This blog is about how to write scripts for pcbnew.1
This page is an effort to summarize all of the available posts in this blog. Let me know if there’s a particular topic you’d like to see covered. I’ll update this page as I go along.
Note that kicad 4.0.7 does not include a bunch of python related stuff. Until kicad 5.0 is released, I recommend using one of the nightlies.


Many/most of my posts in this blog will have associated sample code in my github. Please let me know if you find a bug.
In particular, I’d like to draw your attention to a UML diagram I’ve put together summarizing the more useful functions available in the python interface. Click for a larger image, or you can find it in the github.

Note that there is more complete documentation of pcbnew’s python APIs¬†on the Kicad website.


I begin the blog on a bit of a soapbox. I try to explain why I write this blog.

Running a recent version

As of February 2017, the latest Kicad release is missing some important Python capabilities. My second post was about how to compile Kicad in the Ubuntu linux environment. Alternately, it also talks about getting one of the nightlies.

Basics of scripting in pcbnew

I then continue onto some of the basics. Things like iterating over net, modules and pads and getting their attributes. Location, names,…

Simple layout modifications

Now that you know how to gather information about your pcb design, you’ll want start making changes. Add a track or a via. Move a module.

More comprehensive queries

My post on the basics showed how to get some of the layout attributes. As a way to convince myself that I’m able to query a useful amount of information, I put together a script to generate an SVG file displaying the design. A writeup of it can be found here.

Multiple instances of the same sheet

If you have arrays of stuff in your design, pcbnew doesn’t really enable you to take advantage of that regularity. If you have X copies of the same subcircuit, you still have to place every module. My replicate post talks about a way to place one of the copies and then apply that placement and internal routing to the other copies. Maybe it doesn’t yield final layout, but it’s better than having all of the modules sitting on top of each other.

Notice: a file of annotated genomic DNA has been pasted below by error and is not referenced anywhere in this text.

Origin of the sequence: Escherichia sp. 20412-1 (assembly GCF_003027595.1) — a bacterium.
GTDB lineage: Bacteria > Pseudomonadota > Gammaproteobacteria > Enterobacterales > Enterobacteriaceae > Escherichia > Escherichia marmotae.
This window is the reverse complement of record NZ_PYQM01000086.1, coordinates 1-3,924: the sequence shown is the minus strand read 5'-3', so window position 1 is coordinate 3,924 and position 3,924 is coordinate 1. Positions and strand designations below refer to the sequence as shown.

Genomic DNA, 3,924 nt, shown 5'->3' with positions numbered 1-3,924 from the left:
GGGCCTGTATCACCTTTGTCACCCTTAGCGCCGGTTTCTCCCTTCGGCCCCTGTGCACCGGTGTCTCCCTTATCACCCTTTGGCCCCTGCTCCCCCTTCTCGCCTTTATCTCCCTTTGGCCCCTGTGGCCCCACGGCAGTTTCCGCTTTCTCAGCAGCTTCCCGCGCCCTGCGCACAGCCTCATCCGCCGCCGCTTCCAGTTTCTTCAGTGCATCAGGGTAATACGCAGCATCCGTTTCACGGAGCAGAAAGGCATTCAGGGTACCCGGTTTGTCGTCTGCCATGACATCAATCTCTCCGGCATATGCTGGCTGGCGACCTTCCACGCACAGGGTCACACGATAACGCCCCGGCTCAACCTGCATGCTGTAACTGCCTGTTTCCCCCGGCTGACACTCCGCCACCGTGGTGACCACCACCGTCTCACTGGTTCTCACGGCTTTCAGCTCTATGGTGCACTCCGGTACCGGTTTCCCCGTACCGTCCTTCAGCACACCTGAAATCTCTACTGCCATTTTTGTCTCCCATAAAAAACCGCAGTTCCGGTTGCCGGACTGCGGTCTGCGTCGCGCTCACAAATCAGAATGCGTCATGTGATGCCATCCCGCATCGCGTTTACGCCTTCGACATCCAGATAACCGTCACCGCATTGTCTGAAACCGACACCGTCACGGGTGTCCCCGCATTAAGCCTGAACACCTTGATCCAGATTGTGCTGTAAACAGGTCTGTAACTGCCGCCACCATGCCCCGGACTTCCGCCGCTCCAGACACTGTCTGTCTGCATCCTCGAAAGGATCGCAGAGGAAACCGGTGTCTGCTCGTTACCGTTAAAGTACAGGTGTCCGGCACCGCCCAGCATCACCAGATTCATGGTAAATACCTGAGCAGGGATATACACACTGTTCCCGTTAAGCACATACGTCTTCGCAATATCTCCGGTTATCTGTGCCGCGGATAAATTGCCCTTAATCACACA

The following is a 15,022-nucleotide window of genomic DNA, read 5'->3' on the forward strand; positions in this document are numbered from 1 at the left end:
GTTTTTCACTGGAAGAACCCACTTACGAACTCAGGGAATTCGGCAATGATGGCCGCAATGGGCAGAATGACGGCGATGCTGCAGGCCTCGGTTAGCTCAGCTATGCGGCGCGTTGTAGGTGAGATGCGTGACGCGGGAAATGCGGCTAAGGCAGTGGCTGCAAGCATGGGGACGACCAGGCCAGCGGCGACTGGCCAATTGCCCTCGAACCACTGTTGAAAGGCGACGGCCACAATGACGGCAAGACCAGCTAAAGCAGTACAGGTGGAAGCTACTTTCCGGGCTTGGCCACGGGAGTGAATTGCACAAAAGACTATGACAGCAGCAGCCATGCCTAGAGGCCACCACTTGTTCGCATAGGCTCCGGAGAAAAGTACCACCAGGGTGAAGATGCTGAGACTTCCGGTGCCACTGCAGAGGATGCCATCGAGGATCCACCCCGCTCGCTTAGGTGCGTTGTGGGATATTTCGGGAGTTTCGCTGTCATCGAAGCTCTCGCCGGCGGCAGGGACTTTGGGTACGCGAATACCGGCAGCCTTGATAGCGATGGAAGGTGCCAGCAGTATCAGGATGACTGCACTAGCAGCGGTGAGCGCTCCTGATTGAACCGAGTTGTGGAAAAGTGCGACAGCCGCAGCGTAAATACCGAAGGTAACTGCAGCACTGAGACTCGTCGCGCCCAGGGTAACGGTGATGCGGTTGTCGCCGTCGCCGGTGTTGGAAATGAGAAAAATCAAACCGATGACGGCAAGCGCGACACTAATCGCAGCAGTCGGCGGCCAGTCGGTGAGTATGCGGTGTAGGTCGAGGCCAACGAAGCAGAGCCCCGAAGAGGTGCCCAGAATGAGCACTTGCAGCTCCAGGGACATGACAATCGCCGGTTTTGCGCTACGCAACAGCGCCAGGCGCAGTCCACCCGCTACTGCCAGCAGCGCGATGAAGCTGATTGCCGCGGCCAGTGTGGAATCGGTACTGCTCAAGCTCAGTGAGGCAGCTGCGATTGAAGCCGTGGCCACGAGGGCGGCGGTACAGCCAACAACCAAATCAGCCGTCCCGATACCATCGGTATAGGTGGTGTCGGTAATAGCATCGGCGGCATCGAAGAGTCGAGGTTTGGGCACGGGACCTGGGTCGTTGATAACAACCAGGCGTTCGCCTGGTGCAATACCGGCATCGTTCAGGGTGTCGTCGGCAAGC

Manipulating more symbolic information

Most of the APIs I’ve covered so far focused on the actual layout. Modules, wires,… My post about zones and boundaries tries to go beyond that. I gather information about everything in the design and then adjust the board boundary to shrink wrap (albeit a rectangle) around it.

Running scripts from the command line

When thinking about scripting in pcbnew, most would probably think about augmenting the editing commands. There’s a whole other universe of stuff you might want to script, just to extract information about your design. I have a post on running pcbnew APIs within normal command line python scripts.

Or you can add GUI elements

While we’re on topic of running a script outside of the pcbnew application, what if you want to go in the other direction? Here’s some information about adding some interactivity to your scripts.

Adding additional modules in pcbnew

Usually, modules are introduced via netlist import. Sometimes you want to add more in pcbnew. Here’s a post on how to add mounting holes via a python script.

Zoom, Pan, Refresh

When manipulating your layout from python, you’ll want a way to refresh the display; to trigger a redraw. Additionally, you may want to zoom into the change2. Here’s how.

Copy Sch Placement to Layout

When importing a netlist into pcbnew, the initial placement looks random. I have a script that moves you devices in layout to match the placement in the schematics. Here more

  1. Over time, I expect I’ll start covering some of the C++ code as well. I’ve had to spend a lot of time with it basically reverse engineering it to learn how to get the scripting interface to do what I want.

  2. I can imagine reasons to change zoom, even without making a change